Thursday, 22 September 2016

Wake up and smell the fertilizer? Big changes ahead for agribusiness

High tech solutions have taken much of the
sweat out of the modern farmer's routine
Agribusiness is big business for several reasons. Most obviously, there are over 7 billion people on this planet and they all consume food that someone, somewhere has grown.  Producing more food, better food and cheaper food is therefore a market that will likely continue for as long as the human race continues to exist.  Food production generates research into other areas too, such as making crops resistant to pests, diseases and the vicissitudes of the weather. Humans are not the only consumers either: domestic animals must be fed, pastured and generally well looked-after too.

This Cipher Snapshot focuses on agribusiness and on the continuing consolidation of the field as the number of players shrinks further. Who owns the patents, and where? How is the balance of power tilted in markets for seeds and fertilisers?  Who are today's successes -- and tomorrow's possible winners?  To help assist you in forming your own opinion and drawing your own conclusions, read on ...

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The ‘Big Six’ to be the ‘Fantastic Four’?
Highlights
• Agrochemical companies increasingly patent in seed technologies
• M&A activity would strengthen companies’ territorial coverage
• DuPont’s and Monsanto’s presence in NUE technologies is very strong
A lot has changed since humans began farming back in 10,000 BC or thereabouts. At the beginning of the previous century an overwhelming proportion of the global population were farmers. In contrast, agriculture today only makes up for about 4% of employment in developed nations.

Scientific developments in crop protection have been especially striking. While the seed market was dominated by 30 companies back in the 1970s, today just three companies -– Monsanto, DuPont and Syngenta -– control the majority of the seed market. Together with Bayer, Dow Chemical and BASF they occupy an even stronger position in the overall crop protection market. Few industries have undergone such a rapid consolidation, but the market is going to become even more concentrated as ‘the Big Six’ are about to become four.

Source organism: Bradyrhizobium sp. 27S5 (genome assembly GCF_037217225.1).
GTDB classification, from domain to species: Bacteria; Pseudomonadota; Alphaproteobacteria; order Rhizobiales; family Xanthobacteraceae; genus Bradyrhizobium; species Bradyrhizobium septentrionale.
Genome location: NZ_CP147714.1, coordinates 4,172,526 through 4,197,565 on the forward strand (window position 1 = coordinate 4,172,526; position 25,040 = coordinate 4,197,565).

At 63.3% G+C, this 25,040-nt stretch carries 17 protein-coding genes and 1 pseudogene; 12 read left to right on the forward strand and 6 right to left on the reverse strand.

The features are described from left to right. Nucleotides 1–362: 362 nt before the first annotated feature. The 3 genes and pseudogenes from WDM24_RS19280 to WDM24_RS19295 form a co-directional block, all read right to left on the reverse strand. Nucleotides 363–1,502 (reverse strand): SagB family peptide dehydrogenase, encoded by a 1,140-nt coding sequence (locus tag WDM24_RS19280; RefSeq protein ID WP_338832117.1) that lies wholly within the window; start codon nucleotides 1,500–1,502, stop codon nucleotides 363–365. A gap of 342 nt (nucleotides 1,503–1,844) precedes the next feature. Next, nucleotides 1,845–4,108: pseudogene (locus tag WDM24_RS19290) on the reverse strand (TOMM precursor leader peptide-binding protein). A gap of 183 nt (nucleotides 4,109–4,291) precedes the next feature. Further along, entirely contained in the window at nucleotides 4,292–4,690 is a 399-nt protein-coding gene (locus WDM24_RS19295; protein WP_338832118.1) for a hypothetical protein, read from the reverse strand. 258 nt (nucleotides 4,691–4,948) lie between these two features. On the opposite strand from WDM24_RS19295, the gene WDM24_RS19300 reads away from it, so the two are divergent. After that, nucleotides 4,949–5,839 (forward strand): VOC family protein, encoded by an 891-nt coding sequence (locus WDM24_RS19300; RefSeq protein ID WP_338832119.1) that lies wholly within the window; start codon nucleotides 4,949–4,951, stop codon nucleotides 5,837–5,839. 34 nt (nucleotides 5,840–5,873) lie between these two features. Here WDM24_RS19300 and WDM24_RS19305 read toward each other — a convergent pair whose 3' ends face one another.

A lot can be understood of the current playing field by taking a historical IP view. Breakthroughs in crop protection research during the '70s coincided with the introduction of stronger intellectual property rights leading to companies claiming ownership of new evolutionary directions in gene expressions. These developments marked the start of an intensifying M&A activity in the agribusiness sector.


The first wave of M&A in the 70s-80s was mainly led by pharmaceutical and petrochemical companies. However, the largest structural consolidation begun in the '90s when chemical companies saw pesticide sales declining due to new genetically modified seeds. Chemical companies Dow, Bayer and BASF were the leading acquirers of several seed companies. The trend continues as seen in Figure 1 with seed technology patent portfolios growing larger and faster than agrochemical portfolios since 2000.


Over the past year, three major M&A deals have been disclosed, all involving at least one of the ‘the Big Six’; DuPont and Dow Chemical are merging; ChemChina is acquiring Syngenta; and Bayer is in the process of acquiring Monsanto. Figure 2 shows the portfolio size of these potential M&A cases relevant to agrochemical and seed technologies. If all were to get regulatory approval, it would put Bayer Monsanto in a proprietary throne both in seed technologies and agrochemicals taking the lead over what is left of the Big Six.

From a technological perspective the merger of agrochemical and seed companies has undoubtedly been a strong trend, but what led to these M&As to emerge? Part of the answer may lie in the companies’ geographical patent coverage.


Figure 3 displays the companies’ territorial coverage. ChemChina and Bayer have a relatively low US coverage and will -- with their acquisitions of Syngenta and Monsanto -- respectively gain a stronger US coverage. DuPont and Dow have a fairly similar profile with the exception of DuPont’s strong US coverage and Dow’s strong presence in APAC. Clearly there are some dissimilarities to synergise and leverage.


While diving into the past and present industry developments sets the current scene, the future also tells a compelling story. The genetic modification technology field of increasing the ability of plants to absorb nitrogen (NUE) is deemed a highly potent solution to a global agricultural productivity and waste problem. In Figure 4, nine companies -– five seed, three agrochemicals and one fertiliser –- are analysed in relation to NUE in a landscape view showing relative growth and size. What stands out is the large presence of “the Big Six”. Especially Monsanto and DuPont show large shares in the technology with one increasing its share and the other decreasing.

If genetically modifiable NUE becomes commercially viable in the near future, the fertiliser companies will be lagging behind. With a technology that will reduce the need for their products, it looks like history could be repeating itself –- only this time with fertiliser companies.

This is a slightly amended version of a post that appeared last month on the Aistemos website, here.

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